From animal skin, to men in leggings. The evolution of socks through ages.
Have you ever wondered how long do socks have been in our feet? Since its a very common item in our daily lives, we probably just wear them without putting to much thought on them. But there’s really a very interesting side to their story. Where do they come from? Who wore them first? And why? Naturally, socks were invented to protect us from cold and protect our feet from constant movement, in addition to put a smoother layer between our feet and the shoes we wore. They have become a staple in today’s fashion and there is a wide variety of socks in the market. But they weren’t as close as how they are today in the beginning of their invention.
It is said that the first socks were actual animal skin wrapped around the ankles. This of course goes back to the Stone Age, then it continued evolving during the years and became a common accessory for the Greeks, the Romans and the Egyptians. Around the 12th century, the sock became a bit more sophisticated and became an essential for noble men. A curious fact is that what we know today as leggings, a contemporary women approach to pants, were actually first used by men. Men used this two legged hose with a similar purpose of the primitive socks, but also became a fashion statement that usually accompanied a very baroque and over the top outfit that fell just over the knee. The 16th century was a turning point in the existence of socks not only for men but also for women. Queen Elizabeth’s obsession with socks or stockings became noted but also the invention of the knitting machine made it easier and faster to produce a pair of nice and comfortable socks.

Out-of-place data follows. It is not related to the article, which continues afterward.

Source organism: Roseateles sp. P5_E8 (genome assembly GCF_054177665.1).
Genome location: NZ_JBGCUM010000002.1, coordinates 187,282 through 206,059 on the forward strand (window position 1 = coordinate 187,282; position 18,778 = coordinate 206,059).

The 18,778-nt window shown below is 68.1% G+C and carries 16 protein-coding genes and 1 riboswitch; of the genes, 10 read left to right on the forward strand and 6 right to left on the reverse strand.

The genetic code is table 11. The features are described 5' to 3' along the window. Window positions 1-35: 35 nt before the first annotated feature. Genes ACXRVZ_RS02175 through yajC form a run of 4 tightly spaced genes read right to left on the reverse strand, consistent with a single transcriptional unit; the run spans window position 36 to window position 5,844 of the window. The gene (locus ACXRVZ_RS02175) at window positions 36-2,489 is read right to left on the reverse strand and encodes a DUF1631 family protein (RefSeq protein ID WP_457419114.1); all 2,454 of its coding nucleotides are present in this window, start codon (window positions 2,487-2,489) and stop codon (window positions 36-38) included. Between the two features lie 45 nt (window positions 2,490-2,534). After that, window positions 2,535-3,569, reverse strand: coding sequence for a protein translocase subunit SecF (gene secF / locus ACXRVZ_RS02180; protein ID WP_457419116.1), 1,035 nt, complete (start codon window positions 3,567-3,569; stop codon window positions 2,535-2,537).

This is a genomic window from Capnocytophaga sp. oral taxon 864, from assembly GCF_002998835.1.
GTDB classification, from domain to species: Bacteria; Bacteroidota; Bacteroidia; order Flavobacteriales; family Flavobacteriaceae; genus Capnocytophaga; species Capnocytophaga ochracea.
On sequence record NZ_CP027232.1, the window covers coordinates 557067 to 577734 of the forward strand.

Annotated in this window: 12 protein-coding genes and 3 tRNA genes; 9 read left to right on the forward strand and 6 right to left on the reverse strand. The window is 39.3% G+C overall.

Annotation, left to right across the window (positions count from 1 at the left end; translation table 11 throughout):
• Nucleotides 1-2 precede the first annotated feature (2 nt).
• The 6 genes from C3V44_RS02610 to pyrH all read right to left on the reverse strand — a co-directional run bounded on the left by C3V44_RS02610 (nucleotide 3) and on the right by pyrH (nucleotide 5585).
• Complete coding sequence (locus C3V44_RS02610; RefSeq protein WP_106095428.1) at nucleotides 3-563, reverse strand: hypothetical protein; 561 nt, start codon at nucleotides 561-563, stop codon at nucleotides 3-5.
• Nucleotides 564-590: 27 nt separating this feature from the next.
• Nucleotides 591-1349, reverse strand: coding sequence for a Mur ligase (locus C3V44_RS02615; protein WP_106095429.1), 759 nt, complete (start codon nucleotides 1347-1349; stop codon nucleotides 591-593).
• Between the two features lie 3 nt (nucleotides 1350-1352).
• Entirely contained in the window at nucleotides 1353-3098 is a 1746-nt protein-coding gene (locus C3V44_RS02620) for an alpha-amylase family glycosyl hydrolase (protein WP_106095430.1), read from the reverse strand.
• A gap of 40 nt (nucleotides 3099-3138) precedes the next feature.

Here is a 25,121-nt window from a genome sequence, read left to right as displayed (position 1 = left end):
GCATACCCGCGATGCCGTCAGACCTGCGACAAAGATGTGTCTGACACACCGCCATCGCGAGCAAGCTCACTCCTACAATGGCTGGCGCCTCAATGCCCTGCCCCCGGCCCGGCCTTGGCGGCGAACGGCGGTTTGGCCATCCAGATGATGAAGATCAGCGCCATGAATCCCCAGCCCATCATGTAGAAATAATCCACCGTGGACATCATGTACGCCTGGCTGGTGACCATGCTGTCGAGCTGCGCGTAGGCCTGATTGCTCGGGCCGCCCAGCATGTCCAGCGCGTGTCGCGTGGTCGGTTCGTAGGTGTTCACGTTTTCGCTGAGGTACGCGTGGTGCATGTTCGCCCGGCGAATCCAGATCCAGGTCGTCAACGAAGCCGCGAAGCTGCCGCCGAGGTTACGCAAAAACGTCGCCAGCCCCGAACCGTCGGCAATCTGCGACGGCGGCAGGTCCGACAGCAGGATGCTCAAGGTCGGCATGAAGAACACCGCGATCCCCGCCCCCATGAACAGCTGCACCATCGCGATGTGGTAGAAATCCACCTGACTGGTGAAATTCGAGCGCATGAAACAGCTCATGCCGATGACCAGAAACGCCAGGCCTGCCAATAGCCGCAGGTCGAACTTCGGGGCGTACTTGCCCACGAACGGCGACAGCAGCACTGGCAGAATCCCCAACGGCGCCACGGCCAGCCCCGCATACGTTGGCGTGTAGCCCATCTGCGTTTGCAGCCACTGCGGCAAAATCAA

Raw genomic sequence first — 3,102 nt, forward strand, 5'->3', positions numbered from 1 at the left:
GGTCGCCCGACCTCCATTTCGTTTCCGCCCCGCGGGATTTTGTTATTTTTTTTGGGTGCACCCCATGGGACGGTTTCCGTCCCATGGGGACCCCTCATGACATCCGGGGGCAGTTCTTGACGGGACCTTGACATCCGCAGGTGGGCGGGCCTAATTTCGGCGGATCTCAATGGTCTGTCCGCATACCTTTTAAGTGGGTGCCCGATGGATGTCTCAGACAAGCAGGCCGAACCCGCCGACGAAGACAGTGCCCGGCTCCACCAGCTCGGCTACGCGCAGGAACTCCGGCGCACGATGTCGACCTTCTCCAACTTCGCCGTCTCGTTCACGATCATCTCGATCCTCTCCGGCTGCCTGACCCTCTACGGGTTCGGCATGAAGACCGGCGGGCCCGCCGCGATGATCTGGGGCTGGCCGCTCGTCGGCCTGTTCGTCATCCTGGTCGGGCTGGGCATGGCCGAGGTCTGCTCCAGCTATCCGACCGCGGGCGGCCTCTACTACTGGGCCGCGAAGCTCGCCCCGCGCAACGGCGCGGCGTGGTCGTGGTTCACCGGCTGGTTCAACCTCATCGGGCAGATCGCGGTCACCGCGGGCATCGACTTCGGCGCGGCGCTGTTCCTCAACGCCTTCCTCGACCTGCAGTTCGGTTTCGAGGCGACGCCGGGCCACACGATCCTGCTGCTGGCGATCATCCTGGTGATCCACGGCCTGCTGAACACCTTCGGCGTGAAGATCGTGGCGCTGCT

With the later introduction of pants, long stockings were no longer needed and socks became shorter. A wider variety of materials became available and with them, a greater color range. Today’s socks are not only used for warmth but play a very important and specific role for who they wear them. Socks protect athletes with compression and moisture reduction to prevent injuries. During both, WWI and WWII, soldiers asked for socks to prevent trench foot. There is also a very specific sock for people with diabetes which helps them prevent blistering. With time and technology socks will continue to fulfil and improve their protective nature but they will also help anyone who wears them to express a very proud and interesting side of them. After all, the socks we wear, say a lot of who we are.